Beijing, capital of China, is located northwest of the Gulf of Bo Hai, in north-eastern China. Formerly known as Peking, the city is the second largest city in China after Shanghai and is recognised as the political, educational and cultural centre of the People's Republic of China. Situated at the northern edge of the North China Plain and circled on three sides by mountains, Beijing was a strategic northern outpost of the Chinese Empire throughout much of its history. With interruptions, it has been a capital of China for approximately 1000 years. Tatar, Mongol, Ming and Quing dynasties have all ruled from here before the city become capital of the republic.
Foremost of the sights to see is The Forbidden City, the walled palace and inner compound of China's emperors and imperial family and their retainers, so named because ordinary citizens were not allowed inside. Today it contains the opulent walled complex of the Palace Museum, palaces and seat of power for 24 emperors of the Ming and Ch'ing dynasties. The Forbidden City is surrounded by a 170-foot-wide moat and 33-foot-high wall, covers more than 175 acres, and is traditionally reputed to have 9,999 rooms. Constructed between the 15th and 18th centuries, it is considered the best-surviving example of classical Chinese architecture. Immediately to the south is Tiananmen Square, a huge plaza that can hold up to a million people and view the Monument to the People's Heroes and the Great Hall of the People, home to the People's Congress. Other sights include the Summer Palace, located in a 700-acre park on Lake Kunming. There are several fashionable shopping areas, the most famous of which is Wangfujing Avenue, just east of the Forbidden City and Tiananmen Square.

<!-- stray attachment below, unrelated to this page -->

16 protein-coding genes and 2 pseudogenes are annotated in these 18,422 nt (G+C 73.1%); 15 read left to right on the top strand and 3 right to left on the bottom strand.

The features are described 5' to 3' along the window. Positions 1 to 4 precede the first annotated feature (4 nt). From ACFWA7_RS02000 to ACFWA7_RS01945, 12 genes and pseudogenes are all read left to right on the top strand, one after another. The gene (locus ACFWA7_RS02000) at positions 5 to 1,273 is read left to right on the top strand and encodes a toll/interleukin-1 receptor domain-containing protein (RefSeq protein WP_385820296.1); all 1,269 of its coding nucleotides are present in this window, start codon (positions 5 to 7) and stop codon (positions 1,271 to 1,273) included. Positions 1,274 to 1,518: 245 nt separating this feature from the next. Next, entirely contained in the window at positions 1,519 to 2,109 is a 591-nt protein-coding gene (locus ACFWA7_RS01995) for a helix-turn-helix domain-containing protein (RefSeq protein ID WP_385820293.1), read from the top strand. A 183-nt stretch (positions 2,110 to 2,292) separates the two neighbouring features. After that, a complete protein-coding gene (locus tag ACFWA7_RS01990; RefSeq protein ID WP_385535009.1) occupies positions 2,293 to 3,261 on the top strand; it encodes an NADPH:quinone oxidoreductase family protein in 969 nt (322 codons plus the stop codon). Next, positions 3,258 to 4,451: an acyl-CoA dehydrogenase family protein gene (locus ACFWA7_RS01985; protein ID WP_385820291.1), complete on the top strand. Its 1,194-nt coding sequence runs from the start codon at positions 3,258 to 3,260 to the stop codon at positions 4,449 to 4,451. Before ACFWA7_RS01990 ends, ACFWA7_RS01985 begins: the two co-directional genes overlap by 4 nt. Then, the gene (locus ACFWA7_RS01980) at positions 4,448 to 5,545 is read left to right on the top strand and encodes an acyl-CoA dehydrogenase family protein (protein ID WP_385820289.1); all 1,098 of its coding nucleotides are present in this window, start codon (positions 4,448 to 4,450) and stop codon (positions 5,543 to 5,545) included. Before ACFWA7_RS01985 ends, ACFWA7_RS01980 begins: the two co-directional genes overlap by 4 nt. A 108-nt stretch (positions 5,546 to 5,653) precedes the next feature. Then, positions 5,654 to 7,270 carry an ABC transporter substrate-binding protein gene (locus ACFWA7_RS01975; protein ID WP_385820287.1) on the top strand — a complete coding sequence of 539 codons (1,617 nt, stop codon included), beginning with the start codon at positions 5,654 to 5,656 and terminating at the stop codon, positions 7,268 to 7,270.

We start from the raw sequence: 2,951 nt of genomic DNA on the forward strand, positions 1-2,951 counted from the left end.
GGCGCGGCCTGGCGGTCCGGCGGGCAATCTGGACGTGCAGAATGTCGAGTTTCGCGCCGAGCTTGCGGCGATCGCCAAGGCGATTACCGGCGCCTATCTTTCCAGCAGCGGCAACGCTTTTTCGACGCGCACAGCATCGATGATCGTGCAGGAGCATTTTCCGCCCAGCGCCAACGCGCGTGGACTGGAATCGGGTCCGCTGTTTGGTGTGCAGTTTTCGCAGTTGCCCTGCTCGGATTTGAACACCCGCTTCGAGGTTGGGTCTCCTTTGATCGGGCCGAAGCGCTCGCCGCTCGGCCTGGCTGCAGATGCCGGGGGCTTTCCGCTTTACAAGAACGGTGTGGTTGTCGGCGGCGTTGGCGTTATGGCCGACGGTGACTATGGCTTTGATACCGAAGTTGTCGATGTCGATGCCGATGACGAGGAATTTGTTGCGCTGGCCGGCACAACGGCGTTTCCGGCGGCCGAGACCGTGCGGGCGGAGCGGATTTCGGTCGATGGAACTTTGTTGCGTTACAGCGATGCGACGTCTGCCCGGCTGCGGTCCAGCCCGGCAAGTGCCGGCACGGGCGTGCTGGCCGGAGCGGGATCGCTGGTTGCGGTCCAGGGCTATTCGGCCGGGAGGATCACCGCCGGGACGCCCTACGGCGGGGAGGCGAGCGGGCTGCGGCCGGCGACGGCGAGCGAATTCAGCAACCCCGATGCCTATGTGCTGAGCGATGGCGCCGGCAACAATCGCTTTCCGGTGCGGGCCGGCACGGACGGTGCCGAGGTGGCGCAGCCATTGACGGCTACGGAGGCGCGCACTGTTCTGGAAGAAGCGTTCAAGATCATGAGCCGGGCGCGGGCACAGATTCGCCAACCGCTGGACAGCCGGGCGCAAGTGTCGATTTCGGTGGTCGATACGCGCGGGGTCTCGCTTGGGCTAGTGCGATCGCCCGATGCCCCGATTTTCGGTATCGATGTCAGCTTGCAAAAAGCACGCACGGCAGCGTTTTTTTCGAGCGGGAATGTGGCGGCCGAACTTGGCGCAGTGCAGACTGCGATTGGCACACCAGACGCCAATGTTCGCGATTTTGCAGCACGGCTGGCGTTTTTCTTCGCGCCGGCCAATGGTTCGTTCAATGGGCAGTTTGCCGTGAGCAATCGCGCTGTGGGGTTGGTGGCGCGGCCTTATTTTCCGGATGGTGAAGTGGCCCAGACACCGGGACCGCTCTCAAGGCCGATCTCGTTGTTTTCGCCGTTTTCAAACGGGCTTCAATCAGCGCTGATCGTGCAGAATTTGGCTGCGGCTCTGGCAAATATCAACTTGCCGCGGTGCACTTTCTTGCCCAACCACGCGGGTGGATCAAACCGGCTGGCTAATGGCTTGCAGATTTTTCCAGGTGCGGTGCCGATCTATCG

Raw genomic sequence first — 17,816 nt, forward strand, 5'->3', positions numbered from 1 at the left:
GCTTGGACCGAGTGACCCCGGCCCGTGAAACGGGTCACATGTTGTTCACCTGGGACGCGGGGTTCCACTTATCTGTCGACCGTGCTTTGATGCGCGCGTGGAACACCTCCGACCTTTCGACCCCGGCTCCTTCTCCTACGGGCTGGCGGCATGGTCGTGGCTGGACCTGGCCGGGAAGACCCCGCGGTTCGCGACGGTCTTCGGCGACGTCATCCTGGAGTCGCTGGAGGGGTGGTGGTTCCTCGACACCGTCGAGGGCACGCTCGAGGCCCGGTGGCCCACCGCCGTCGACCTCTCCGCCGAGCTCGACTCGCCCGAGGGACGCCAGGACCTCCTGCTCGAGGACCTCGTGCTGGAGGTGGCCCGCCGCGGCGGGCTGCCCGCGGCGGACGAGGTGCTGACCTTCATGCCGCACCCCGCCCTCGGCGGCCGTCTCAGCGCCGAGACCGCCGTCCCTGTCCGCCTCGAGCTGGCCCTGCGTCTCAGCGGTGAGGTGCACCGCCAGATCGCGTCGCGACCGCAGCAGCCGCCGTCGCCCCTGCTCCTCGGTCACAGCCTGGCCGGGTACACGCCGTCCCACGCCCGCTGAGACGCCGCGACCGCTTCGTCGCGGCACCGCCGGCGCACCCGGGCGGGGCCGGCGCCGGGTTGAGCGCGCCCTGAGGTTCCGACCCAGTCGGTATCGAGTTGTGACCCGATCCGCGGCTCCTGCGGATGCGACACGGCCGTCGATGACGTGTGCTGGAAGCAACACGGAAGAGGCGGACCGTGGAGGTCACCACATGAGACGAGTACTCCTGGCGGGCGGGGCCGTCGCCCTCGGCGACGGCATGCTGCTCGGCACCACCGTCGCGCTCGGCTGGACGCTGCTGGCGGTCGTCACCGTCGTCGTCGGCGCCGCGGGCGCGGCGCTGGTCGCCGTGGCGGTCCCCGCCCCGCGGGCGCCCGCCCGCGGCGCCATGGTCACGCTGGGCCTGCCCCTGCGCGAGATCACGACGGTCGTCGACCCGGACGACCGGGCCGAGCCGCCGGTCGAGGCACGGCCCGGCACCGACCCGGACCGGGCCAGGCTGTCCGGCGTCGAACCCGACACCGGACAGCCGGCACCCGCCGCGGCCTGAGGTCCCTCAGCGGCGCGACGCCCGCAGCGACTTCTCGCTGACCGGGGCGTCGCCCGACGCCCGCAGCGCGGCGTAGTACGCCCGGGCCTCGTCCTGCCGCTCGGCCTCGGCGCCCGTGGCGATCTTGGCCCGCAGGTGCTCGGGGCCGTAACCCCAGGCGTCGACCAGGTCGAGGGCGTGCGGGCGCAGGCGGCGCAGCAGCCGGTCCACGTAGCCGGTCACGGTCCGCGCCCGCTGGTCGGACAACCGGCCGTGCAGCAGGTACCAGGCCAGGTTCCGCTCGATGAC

To the north of Beijing is the legendary Great Wall of China that, as it now stands at Badaling, dates mainly from the Ming Dynasty (1368-1644). However, more than 20 states and dynasties were involved in its construction over a period of 2,000 years. Although simple in structure, the wall remains the world's largest engineering and building project. At its greatest extent, the wall stretched 3,750 miles and was supplemented by more than 1,000 fortified passes and 10,000 beacon towers. Winding up and around the valleys, it disappears in each direction into the mountains of rural China. Also outside the city, visit the serene valley, Shisanling, where 13 of 16 Ming emperors chose to be buried. Walk along the Sacred Way, lined by 12 sets of sculptured stone animals.
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